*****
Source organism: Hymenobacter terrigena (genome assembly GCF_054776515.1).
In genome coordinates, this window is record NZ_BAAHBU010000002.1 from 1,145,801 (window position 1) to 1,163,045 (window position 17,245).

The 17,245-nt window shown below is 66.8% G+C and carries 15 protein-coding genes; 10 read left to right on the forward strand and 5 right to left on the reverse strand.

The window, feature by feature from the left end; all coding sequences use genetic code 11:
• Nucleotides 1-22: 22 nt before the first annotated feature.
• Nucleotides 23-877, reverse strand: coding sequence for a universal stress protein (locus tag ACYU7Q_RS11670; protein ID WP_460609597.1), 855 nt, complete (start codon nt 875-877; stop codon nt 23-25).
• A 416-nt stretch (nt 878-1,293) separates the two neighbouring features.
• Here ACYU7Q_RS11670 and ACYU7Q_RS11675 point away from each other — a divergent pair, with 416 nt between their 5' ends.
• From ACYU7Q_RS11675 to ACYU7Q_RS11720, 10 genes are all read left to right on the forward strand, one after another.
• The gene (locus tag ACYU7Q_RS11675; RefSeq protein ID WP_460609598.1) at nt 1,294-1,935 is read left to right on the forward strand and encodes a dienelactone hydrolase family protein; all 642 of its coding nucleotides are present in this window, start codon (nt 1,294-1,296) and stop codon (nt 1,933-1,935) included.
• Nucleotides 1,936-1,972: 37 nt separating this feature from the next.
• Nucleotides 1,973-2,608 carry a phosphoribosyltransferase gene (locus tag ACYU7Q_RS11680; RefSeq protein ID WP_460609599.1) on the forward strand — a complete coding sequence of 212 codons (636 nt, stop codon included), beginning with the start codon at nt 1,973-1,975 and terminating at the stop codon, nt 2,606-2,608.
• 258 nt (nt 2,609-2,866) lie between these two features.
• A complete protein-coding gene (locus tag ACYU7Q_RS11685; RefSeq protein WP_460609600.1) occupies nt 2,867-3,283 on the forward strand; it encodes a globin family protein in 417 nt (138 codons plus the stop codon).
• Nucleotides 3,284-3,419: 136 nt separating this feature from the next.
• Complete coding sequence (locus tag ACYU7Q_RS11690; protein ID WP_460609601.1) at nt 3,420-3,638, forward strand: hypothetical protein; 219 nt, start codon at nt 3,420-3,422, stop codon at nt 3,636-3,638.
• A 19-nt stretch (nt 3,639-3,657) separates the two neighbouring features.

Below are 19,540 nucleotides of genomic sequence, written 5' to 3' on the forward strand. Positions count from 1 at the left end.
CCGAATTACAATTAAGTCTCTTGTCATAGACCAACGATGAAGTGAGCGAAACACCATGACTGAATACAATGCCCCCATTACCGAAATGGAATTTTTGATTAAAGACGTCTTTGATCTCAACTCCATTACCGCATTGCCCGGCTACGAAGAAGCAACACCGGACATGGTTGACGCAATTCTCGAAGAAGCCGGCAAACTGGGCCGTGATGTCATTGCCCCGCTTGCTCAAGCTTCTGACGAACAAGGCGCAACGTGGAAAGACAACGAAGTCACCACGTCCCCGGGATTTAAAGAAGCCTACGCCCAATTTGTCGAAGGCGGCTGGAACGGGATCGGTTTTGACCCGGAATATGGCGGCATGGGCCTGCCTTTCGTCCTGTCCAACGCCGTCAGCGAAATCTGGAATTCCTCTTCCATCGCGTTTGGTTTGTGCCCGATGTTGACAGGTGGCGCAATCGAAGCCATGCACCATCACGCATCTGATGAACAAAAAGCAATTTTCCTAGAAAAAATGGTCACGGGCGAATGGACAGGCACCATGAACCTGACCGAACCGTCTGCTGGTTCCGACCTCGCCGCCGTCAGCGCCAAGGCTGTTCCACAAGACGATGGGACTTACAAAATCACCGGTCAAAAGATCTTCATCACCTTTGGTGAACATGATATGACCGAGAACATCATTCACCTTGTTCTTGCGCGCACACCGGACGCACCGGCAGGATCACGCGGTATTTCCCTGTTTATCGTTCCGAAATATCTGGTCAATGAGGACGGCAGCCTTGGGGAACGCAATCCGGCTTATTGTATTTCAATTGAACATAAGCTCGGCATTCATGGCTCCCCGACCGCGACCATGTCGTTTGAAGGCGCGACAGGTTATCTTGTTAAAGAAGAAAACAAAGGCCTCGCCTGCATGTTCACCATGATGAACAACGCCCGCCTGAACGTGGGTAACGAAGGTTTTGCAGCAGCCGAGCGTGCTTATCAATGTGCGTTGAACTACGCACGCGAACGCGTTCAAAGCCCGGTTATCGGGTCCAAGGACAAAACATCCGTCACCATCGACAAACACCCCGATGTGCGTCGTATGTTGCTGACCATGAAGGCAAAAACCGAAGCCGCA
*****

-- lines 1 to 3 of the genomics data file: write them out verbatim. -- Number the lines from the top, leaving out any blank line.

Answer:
Source organism: Hymenobacter terrigena (genome assembly GCF_054776515.1).
In genome coordinates, this window is record NZ_BAAHBU010000002.1 from 1,145,801 (window position 1) to 1,163,045 (window position 17,245).

The 17,245-nt window shown below is 66.8% G+C and carries 15 protein-coding genes; 10 read left to right on the forward strand and 5 right to left on the reverse strand.